Tuesday, April 5, 2016

The Seven Ways to Fail Big -

In reading “The Seven ways to Fail Big” by Paul B. Carroll and Chunka Mui it came to my attention that executives need to be extremely thoughtful and judicious when considering growth strategies for their organization. As highlighted in the article, there are many ways in which strategies can fail and fail big. I believe it is imperative for organizations to stay true to their core capabilities while actively monitoring market changes. Additionally, I think it is important to develop processes and procedures that will allow you to adapt to any unexpected changes that may occur in your industry or market. Being proactive and trying to manage the unexpected is a great way to help your organization thrive and remain stable even in volatile markets. Also, when considering acquisition and/or roll ups it is important to fully understand all aspects of the organization and not just its assets.

As stated in the article, many organizations fall prey to partnering or acquiring firms that have complementary strengths. This can become an issue when trying to introduce the new employees to an environment where there are different systems and a different corporate culture.  I have seen this first hand at my current organization and the acquisition of another large value added reseller is not going well.
Like stated in the article, the new employees have been resisting many of the changes and some have even quit their jobs all together. My company did not have a defined plan in place to manage this acquisition and as a result there have been a lot of frustrated people. While the acquisition of smaller firms has worked for them in the past, this acquisition has been a real challenge. I believe it is largely due to the size of the company. There has been little to no direction from management and everyone is feeling neglected. My company did not do a good job of understanding this organization and its systems in advance of the acquisition.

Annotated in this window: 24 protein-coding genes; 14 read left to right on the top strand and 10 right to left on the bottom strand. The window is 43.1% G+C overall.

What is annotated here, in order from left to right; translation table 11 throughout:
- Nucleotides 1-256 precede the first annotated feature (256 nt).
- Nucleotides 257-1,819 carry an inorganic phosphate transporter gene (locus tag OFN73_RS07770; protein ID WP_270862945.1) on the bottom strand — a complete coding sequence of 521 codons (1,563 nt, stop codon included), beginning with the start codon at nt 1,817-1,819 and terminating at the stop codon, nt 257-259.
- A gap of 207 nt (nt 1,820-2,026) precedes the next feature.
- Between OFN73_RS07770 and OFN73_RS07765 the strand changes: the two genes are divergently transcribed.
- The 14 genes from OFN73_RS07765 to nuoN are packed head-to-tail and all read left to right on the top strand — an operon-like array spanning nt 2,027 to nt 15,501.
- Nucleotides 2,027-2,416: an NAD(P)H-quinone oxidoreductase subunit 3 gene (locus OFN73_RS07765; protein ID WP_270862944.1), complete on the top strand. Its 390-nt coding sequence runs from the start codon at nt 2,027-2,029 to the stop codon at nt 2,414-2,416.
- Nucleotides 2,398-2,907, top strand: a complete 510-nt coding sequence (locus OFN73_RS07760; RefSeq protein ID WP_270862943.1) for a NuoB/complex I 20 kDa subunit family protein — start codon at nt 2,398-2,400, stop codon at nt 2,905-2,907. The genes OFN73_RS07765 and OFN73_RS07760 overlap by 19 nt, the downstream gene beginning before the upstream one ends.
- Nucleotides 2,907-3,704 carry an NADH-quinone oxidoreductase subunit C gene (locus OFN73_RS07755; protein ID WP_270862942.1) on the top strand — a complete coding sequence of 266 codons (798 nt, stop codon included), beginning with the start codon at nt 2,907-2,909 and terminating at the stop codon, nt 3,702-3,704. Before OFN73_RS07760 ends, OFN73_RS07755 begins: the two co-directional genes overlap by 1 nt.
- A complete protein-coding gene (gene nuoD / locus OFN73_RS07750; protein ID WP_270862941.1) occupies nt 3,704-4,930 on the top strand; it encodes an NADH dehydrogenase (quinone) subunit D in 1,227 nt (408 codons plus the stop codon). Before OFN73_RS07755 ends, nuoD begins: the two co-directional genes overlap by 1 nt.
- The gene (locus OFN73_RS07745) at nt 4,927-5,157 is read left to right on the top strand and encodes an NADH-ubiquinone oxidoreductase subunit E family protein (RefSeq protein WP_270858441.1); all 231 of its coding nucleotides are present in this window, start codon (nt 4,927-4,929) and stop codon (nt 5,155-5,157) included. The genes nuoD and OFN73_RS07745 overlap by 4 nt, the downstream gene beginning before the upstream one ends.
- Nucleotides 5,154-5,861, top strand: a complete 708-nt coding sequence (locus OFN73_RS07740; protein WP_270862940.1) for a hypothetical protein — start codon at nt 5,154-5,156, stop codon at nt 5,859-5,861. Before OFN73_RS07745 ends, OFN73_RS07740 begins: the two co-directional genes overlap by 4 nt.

To complicate things further, we have been asked to start selling new solutions that do not fit into our core competencies. While this may be a good growth strategy in some cases, our customers have not expressed any interest in these new solutions. Based on the the article, I think the executives of my organization may be overlooking some major red flags. They have been encouraging us to sell new products to existing customers which has not been successful. Also, they have been acquiring a lot of smaller firms in an effort to grow market share which has created a variety of other complications for everyone.

Overall, I think my company should stay true to the core competencies that we have offered for years. Also, a more thorough analysis of future acquisitions should be conducted as well. Lastly, we should have a procedure in place for new employees. This would help alleviate a lot of the frustration they are currently experiencing with the new culture and systems.

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